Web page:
John, don't forget stock cars were also pressed into coal service during shortages. It goes without saying that the cars used were not sheep cars.
Derrell has shared that C&S refers ran in blocks of two (good to know). Generally two narrow gauge cars equals one standard gauge load.
Consulting the work of Dr. Sloan, I developed my rosters and the proportion of cars based on rosters of my era (1939). The factor I have not taken into account is wrecks. I forget which rosters I consulted, but what is interesting is how different the C&S and D&RGW were.
Here is my roster list:
Note that the C&S favored boxcars to coals, indicative of the need to ship lading securely over high passes. In contrast the D&RG has twice as many gons as boxcars reflecting the importance of coal and limestone traffic on the 3rd Division. Note that in the totals, refers, flats, and tank car numbers are very small, with only stock cars approaching double digits.
What this does not account for is the number of each C&S car by phase (we will see if this works):
I II III
Box 1 2 9
Coal 6 3 2
Stock - 1 2
So...if you have a roster of 26 cars, 9 of them would most likely be Phase III boxcars in a pre-1937 period. After 1937, most all the cars assigned to Leadville were Phase III cars and none of them were stock cars, and we know the numbers thanks to a C. C. Whitman memo. What is interesting about the ratio is the need for the C&S to replace old boxcars with new SUF cars early on. On the other had, the existing coal fleet soldiered on to the end.
On the Leadville layout, this is informing my purchasing decisions. I need more Phase III boxcars, and a way to build Phase I coals (Mike McKenzie how is that 3d printed stake coming?)
Note that I did not include refers or flats in my C&S table. Also, remember that tank cars were private owners and leased. Someone responded to my query on a Leadville gas unloading location that Conoco paid the C&S to run the tanks just for advertising. Hmmm.
Regarding that 1937 memo on Leadville operations, it was directed to all points to route cars to Climax or Leadville for use on that segment after the Waterton-Climax portion was abandoned. The equipment to be moved included:
(1) passenger and baggage [#26, I wonder why? Must have been in the best shape?]
(1) caboose [1009--this does not explain the photo of 1009 and 1008 on the ground after 1943]
(1) rotary snow plow [of course!]
...and three more boxcars, nine coals and three flats were added to each of these totals.
Note the 2:1 ratio of boxcars to coals, which appear to have been used to move mine timbers and lumber.
The memo suggests that the roadmaster had a very good grasp of what equipment was in the best condition and where it was. I have no idea how railroads keep track of equipment. I can say that the folks responsible for setting aside D&RGW narrow gauge equipment for the Cumbres & Toltec in 1970 were very perceptive and attempted to select at least one example of each piece of surviving car type and class. We should all be indebted to these anonymous individuals for their knowledge and foresight.
You're forgetting that Molybdenum was shipped out in Box Cars, not in Gondolas. It was not until the advent of the Covered Hopper in the 1950's that the practice of shipping out in Box Cars was abandoned or modified.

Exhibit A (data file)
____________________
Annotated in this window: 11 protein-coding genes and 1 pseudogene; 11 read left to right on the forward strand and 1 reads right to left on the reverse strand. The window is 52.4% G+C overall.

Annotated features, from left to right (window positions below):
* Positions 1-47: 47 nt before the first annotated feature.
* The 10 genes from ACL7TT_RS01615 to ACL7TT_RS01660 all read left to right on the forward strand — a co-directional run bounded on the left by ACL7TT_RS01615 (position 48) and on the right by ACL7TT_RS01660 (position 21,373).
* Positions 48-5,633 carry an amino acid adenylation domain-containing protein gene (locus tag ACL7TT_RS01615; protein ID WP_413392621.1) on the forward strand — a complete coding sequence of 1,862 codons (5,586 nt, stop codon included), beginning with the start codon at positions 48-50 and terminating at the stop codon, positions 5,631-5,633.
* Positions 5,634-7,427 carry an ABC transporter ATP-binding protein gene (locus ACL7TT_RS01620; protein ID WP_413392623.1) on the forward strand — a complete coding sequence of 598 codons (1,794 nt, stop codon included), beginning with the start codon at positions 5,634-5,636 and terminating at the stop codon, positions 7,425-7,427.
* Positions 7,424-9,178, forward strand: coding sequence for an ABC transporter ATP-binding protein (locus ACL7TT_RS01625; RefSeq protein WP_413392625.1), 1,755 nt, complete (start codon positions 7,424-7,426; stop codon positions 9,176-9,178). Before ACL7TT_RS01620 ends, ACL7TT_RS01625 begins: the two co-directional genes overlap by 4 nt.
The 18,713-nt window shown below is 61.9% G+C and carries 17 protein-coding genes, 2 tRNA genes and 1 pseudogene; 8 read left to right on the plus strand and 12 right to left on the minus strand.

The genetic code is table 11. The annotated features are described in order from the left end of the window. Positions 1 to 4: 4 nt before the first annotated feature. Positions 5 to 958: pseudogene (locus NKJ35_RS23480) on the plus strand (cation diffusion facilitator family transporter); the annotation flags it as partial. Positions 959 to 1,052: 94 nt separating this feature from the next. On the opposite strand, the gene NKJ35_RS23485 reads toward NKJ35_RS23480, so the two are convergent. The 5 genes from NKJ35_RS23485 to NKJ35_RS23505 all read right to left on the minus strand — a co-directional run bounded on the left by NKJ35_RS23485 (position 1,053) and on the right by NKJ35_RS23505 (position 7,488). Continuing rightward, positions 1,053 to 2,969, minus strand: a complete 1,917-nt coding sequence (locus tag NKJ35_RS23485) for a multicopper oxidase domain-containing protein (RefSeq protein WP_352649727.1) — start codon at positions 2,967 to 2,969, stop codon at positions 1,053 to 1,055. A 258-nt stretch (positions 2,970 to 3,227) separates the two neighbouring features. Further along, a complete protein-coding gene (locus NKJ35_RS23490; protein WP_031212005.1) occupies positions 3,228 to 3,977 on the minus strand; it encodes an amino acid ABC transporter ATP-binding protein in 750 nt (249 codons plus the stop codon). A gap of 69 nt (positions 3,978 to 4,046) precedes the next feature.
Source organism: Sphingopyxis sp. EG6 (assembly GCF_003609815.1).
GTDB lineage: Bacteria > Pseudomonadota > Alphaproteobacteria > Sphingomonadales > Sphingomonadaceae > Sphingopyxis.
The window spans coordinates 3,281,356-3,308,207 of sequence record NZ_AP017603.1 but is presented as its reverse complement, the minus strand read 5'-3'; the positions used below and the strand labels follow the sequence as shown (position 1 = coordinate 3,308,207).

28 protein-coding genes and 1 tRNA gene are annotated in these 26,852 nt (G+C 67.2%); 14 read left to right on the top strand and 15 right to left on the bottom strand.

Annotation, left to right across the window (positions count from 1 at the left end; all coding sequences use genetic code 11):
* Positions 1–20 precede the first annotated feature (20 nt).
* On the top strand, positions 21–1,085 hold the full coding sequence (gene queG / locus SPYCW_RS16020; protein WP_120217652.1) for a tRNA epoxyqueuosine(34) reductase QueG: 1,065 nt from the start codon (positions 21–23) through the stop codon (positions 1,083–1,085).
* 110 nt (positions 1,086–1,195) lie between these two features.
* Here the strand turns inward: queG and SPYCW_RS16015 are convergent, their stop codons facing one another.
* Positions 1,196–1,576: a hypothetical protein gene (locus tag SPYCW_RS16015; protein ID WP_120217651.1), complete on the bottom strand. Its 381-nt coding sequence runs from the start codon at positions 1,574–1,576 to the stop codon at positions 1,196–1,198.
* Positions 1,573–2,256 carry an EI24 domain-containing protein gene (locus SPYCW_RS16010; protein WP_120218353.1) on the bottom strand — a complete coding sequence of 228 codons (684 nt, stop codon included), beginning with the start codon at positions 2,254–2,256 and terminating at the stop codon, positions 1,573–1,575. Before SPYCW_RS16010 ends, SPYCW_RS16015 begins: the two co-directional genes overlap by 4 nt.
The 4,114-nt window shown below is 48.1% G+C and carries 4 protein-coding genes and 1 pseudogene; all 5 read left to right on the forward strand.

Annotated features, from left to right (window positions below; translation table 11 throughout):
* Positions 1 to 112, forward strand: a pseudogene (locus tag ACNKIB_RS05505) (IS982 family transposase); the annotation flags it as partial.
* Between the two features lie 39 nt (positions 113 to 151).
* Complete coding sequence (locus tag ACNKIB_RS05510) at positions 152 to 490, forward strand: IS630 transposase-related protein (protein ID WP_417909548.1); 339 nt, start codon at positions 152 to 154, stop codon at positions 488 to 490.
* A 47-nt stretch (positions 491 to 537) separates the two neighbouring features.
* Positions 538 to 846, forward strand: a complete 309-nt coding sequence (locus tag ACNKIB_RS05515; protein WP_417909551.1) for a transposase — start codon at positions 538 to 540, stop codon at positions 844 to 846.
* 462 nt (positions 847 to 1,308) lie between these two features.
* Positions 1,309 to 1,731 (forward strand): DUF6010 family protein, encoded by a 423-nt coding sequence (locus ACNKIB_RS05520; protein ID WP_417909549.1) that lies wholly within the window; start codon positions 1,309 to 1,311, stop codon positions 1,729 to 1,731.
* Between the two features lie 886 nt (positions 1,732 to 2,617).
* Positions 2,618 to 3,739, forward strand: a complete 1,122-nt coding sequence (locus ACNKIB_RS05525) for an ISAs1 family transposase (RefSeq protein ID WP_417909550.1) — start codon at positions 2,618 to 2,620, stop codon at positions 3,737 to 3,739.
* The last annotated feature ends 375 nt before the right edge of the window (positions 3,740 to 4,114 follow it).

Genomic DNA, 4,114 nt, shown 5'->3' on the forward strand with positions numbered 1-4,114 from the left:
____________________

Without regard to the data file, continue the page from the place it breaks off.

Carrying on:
Covered hoppers began showing up in quantities in the 1930s... primarily for hauling cement. There were earlier examples than that. On the C&Sng covered "hoppers" (box cars with lids in the roofs - sans any facsimile of an actual "hopper" - it's the "covered part I'm focused on here) show up in the early '30s - for hauling cement to Climax (there seems to have been around 8 of them all SUFs). Railroads had been using these ad-hoc covered "hopper" perhaps from the TOC - who knows when a radicle idea actually gets started. But not to argue the point that the C&S hauled more freight that needn't get wet....
Yeah, the 1950s date for Covered Hoppers was off the top of what's left of my head. I was thinking of the LNE cement hoppers, which were the first ones that I remember in quantity.
There were some earlier ones for Carbon Black as well.
The C&S's hatched Box Cars were a good fix to a nagging problem on a stretch of line that was slated to be abandoned any way. Abandonment of the South Park had been a foregone conclusion since the Q takeover in 1909.
Well I don't have a top of my head which is why I say a LOT of boneheaded things. I think a lot of them get missed or people are just being kind...
I happen to be a closet Southern Pacific fan and I like Covered Hoppers and Tank Cars - two anemic classes on the ng - so ya sorta got ambushed - sorry about that.
The C&Sng roof hatch cars have not really been discussed on this forum yet. It is an interesting mystery. The Schwedlers pointed them out to me many years ago and it took a bit of forensic investigation to find out as little as we know today. At least one car went to the RGS - 8308 iirc. There are photos of such cars on the Highline to Climax as well as Alma and others. They show up in the early '30s about the time the big mill at Climax was being built. I'm not sure when the mill at Alma was built (off the non existent top of my head). Anyway as the fog slowly burns off we see in the bigger picture - a proliferation (?) of cement transport by rail all over the country. Big concrete mills? Box cars with roof hatches? Seems sorta obvious....
Abandonment is another issue and I couldn't agree more about the forgone conclusions in 1909. Geez; in about 2 years they (the Q) had induced a shut down of what? 2/3rds of the line? Like the end of 1910 was some kind of target date! Okay, maybe half. But it was a significant chunk.